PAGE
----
The course was nothing short of spectacular. Ocean views, narrow fairways and the rough was unbelievable. It was made up of natural grasses, fescue, bushes and gorse and was thick and long in many areas.

Many bunkers were lined with the long grasses. The sprinkler heads aren’t marked and I recommend a range finder for players who need to know their distance. There are tight lies which render a 60-degree wedge useless and putting from off the green is commonplace. Truly a spectacular venue. After dinner we went to the quaint seaside town of Portrush and had a fabulous dinner on the water.

The next day it was off to Royal County Down, our most anticipated course. Constantly ranking in the Top 5 golf courses in the world, it’s known for its stunning beauty and its true test of golf ability.

Designed by Old Tom Morris in 1889 for the sum of 4 pounds, it is a naturally beautiful course. It sprawls out beneath the impressive Mountains of Mourne and runs along the shores of Dundrum Bay.

The views as you embark on the first 4 holes are breathtaking. Bright yellow gorse punctuate the shape of the fairways in the spring and early summer and the fall brings the picturesque purple heather. The sand dunes help shape the course and the fairways are naturally undulating. The small greens require accurate approach shots and there are several blind tee shots that make a caddy a good investment.

The signature hole is well accepted as the 9th hole, a par 4 which may be one of the most photographed holes in golf. The stunning panoramic view from the edge of the fairway is a golf picture like no other.

After the round it was off to Dublin. We tried to find Bru Na Boinne, Neolithic passage tombs that are older than the pyramids, but after some wrong turns, some spousal disagreements on direction, we missed it.

We did however make it to the Hill of Tara, Seat of the High Kings of Ireland dating back to the 7th Century which was interesting but we missed the Tour which would have added meaning. We also managed to locate Trim Castle, one of Ireland’s finest Norman castles and was the site of the movie Braveheart.

Finally we arrived in Dublin and it was a bustling downtown core. Attractive waterways run through the city and there is a beautiful compliment of old and new. We stayed at the premier boutique hotel, The Clarence, owned by the rock band U2.

It had simple elegance and warm hospitality located within walking distance to many top attractions and directly on Temple Bar, a hip and active restaurant and cultural area.

The next morning it was off to Portmarnock a 27-hole facility. Only 12 miles from city center this truly great links course has been host to many prestigious events including the Canada Cup in 1960 where Arnold Palmer played his first links style course and won the event with partner Sam Snead for the USA.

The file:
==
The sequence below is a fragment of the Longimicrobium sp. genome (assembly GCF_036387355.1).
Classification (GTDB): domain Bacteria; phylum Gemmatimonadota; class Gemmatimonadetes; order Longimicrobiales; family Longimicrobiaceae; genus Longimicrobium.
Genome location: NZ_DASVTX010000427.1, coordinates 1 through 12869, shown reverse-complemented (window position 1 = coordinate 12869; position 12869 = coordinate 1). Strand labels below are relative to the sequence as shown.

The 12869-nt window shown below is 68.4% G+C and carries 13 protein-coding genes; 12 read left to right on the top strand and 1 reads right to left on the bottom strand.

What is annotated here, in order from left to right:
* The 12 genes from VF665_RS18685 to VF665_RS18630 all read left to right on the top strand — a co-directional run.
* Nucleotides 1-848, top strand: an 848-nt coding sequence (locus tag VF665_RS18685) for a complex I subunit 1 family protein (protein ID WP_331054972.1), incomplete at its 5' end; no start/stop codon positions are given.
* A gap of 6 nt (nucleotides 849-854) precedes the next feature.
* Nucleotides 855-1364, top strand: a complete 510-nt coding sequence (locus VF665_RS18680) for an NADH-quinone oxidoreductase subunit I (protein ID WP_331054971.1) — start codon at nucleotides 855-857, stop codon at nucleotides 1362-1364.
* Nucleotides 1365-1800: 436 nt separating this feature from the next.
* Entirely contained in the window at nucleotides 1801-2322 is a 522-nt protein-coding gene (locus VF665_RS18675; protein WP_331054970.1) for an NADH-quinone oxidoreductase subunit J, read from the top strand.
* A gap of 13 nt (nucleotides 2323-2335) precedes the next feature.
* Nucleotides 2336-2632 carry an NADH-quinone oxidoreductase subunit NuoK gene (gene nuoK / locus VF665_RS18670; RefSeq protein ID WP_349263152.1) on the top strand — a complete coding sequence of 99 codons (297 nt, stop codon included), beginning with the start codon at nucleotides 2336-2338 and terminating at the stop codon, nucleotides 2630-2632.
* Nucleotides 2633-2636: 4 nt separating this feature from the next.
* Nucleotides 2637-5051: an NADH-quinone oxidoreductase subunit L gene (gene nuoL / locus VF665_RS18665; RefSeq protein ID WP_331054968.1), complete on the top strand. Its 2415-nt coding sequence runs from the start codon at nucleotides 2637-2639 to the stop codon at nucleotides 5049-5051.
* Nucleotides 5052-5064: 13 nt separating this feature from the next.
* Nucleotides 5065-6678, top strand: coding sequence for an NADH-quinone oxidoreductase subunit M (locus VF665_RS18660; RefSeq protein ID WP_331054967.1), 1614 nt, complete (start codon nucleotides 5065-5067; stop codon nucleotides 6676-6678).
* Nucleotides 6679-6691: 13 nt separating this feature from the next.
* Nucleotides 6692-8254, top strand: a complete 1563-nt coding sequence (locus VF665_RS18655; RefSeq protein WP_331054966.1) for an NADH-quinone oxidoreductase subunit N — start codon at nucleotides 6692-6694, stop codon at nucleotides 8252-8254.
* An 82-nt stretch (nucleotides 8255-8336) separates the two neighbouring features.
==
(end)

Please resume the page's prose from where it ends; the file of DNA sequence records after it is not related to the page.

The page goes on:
Aerial View Of Portmarnock Golf Links

It is a true and fair test of golf. Located on a sandy peninsula originally owned by the Jameson Family (of Whiskey fame) the fairways are quite flat and wind is almost always a factor. The natural terrain, sand dunes, elevated tees, elevated greens that are often large in size are fast and putt true and the unique bunkers (98 in total), make for a challenging and enjoyable day of golf.

The final 5 holes will require precision shot making to avoid bunkers and rough that take you from “going for it” to merely advancing the ball if it gets snared. The only downfall was that there was a great deal of airplane traffic which at times took away from the tranquility.

After the round it was back to Dublin to hit the tourist hot spots. We visited the Old Jameson distillery and I was one of the blind taste testers of an array of Whiskey, Scotch and Bourbon. I choked each back and found I preferred my whiskey with cranberry juice. It was out to a pub afterwards for dinner and another 3,000 calorie meal worth every bite.

The next morning it was off to play the Island. It was a wonderful course and the first one we encountered that was measured in meters. You add about 10% to your distance on each 'yardage.' There was a lot of calculating and club selection going on. We were a twosome and we had 4 senior men on our tails all day long. The Irish play fast.

The Island has some of the tallest sand dunes in golf and is surrounded by water on 3 sides providing fabulous harbour views. Until 1973 the club was accessed by boat. Wind is often a factor and the rugged terrain will be a test to your shotmaking ability. The grasses in the rough were long and stole balls.

Members said to sacrifice distance for accuracy at this course and though close in proximity to Dublin you felt as if you were in a peaceful remote setting. After the round it was back to Dublin to encounter the highlights we had missed, via the Double Decker bus tour. Our favourite stop was the Guinness Storehouse.

Built in 1904, they offer a fabulous tour including the fermenting process and creative advertising campaign over the decades. The tour culminated with a pint on the top floor Gravity Bar with 360 degrees of windows with panoramic views of the city of Dublin. A must see.

We are 5 days in and only halfway done.

Part 2 of the article will continue with our fabulous travels and adventures to Ballybunion, Lahinch and the K Club. To be continued…..

About The Writer:
Lisa is the reigning 6-Time Canadian Long Drive Champion for women and can be reached through her website at